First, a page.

Remembrances
4:01 pm
Tue April 1, 2014

Dance Music Legend Frankie Knuckles Dies At 59

Originally published on Wed April 2, 2014 10:45 am

Frankie Knuckles, a legend in the world of dance music and one of the inventors of house music, a steady, beat-driven style played in nightclubs all over the world, died unexpectedly at his Chicago home on Monday. He was 59.

By the mid-1990s, house music was so mainstream that a song by Frankie Knuckles was played in a commercial for Lipton Iced Tea. But it wasn't always that way. Knuckles, born Francis Nicholls in the Bronx, started in the dance music underground. When he was just 18, he got a job as a DJ at a major destination for gay men — the Continental Baths in Manhattan. That's also where Bette Midler and Barry Manilow got their starts. In an interview with the BBC two years ago, Knuckles described it as a world unto itself.

"It was more than just a bath house," he said. "There was a boutique. There was an Olympic-sized swimming pool. There was a theater room. There was a salon."

And a dance floor where Knuckles worked eight-hour shifts.

"A lot of people would check in on Friday night and they wouldn't check out until Monday morning," Knuckles said. "They were on their way to work."

Knuckles' signature sets were not about explosive non-stop energy. He structured them, he once said, like stories with internal logic and a certain moody momentum.

Though he got his start in New York, Knuckles became one of the faces of dance music in another city: Chicago. He moved there in his 20s and quickly began working at a new club.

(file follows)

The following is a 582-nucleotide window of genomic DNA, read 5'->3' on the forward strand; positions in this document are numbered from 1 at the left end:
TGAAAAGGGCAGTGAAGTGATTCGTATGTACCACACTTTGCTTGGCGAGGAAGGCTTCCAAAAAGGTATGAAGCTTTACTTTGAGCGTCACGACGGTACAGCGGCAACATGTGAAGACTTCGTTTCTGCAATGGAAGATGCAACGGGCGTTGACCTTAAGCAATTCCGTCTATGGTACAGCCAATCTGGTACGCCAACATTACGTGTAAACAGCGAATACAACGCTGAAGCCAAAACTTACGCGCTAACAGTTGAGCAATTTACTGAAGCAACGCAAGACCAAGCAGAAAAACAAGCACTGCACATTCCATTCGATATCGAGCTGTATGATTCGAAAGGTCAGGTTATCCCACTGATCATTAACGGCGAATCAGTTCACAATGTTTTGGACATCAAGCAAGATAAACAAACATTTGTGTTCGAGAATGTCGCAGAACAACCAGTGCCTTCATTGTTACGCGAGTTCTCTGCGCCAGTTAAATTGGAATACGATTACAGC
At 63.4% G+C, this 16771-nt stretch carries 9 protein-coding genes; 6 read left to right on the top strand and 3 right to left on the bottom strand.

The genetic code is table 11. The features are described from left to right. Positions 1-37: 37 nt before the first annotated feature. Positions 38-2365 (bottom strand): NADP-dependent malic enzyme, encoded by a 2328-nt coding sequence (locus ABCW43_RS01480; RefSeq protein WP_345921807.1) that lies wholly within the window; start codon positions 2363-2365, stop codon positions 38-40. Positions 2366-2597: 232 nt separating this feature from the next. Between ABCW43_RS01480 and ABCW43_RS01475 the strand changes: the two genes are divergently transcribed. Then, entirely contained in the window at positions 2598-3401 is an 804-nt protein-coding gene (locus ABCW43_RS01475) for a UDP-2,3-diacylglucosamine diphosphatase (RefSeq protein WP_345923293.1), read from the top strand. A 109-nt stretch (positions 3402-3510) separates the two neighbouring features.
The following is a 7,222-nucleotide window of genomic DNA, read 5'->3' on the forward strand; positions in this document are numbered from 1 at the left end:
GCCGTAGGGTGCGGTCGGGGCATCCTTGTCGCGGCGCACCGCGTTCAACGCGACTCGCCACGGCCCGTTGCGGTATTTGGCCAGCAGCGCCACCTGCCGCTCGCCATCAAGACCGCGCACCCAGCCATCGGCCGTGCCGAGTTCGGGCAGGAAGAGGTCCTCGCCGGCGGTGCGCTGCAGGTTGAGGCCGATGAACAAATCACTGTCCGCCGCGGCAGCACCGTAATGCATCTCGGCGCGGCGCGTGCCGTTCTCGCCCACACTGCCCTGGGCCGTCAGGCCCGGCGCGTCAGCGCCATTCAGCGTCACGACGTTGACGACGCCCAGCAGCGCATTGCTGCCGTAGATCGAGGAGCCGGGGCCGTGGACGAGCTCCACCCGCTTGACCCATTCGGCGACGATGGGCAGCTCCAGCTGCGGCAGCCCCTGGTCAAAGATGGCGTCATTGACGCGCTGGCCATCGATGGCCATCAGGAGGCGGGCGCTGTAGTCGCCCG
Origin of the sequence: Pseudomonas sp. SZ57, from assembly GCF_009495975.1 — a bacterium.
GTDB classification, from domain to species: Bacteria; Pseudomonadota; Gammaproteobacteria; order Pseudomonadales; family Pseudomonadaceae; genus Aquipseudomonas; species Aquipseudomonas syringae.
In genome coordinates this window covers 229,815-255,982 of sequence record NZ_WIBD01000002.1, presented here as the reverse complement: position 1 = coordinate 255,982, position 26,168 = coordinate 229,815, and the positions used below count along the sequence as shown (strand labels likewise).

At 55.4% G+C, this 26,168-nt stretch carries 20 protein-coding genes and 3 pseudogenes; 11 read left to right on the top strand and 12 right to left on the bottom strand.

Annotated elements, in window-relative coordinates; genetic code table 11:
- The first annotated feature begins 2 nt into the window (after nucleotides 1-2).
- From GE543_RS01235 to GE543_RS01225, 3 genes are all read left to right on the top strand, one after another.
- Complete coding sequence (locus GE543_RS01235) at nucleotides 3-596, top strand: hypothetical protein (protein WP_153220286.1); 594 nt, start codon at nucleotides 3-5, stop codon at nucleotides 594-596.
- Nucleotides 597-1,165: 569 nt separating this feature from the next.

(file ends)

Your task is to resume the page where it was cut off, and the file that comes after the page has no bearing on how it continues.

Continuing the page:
"He was the main DJ — he was the only DJ — at a club called The Warehouse," says Charles Matlock, another Chicago DJ, who spoke to NPR last year about the origins of Chicago house. "That club ended up lending its name to this genre of music."

That fact is disputed by some, but what's not disputed is that Knuckles packed the place. At first, the clubgoers at The Warehouse were mostly gay and black. Within a few years, everyone who lived to dance went there. When disco fell out of fashion, Knuckles had to create new sounds by sampling music he liked — Philadelphia soul, Motown, rare European imports. He added drum effects and used a reel-to-reel tape machine in the DJ booth to edit songs so a section looped over and over, giving dancers more time on the floor.

"I did it out of necessity," he said, "because there were no more disco records being made. Nothing with any kind of real energy."

So he created songs — songs that sometimes went on for 10 minutes or more — that remain classics. "The song 'Your Love' was probably about the year zero in the history of house music," Matlock says of Knuckles' 1987 edit of a song by Jamie Principle. "It was really one of the major shots heard 'round the world."

House spread from Chicago and Detroit to Ibiza and Berlin, and helped sweep in the drug-fueled rave culture in the U.K. in the '90s. But Knuckles was never interested in hedonism. He saw the dance floor as a sacred space. The beat united everybody there. For Frankie Knuckles, the beat was a creed.

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Transcript

ROBERT SIEGEL, HOST:

House music began in Chicago, and DJ Frankie Knuckles was its godfather. He was a legend in this world of electronic dance music now played in nightclubs all over the world. Knuckles died unexpectedly yesterday in Chicago. He had diabetes and he lost a foot a few years ago after a skiing accident. He was 59 years old. NPR's Neda Ulaby has our remembrance.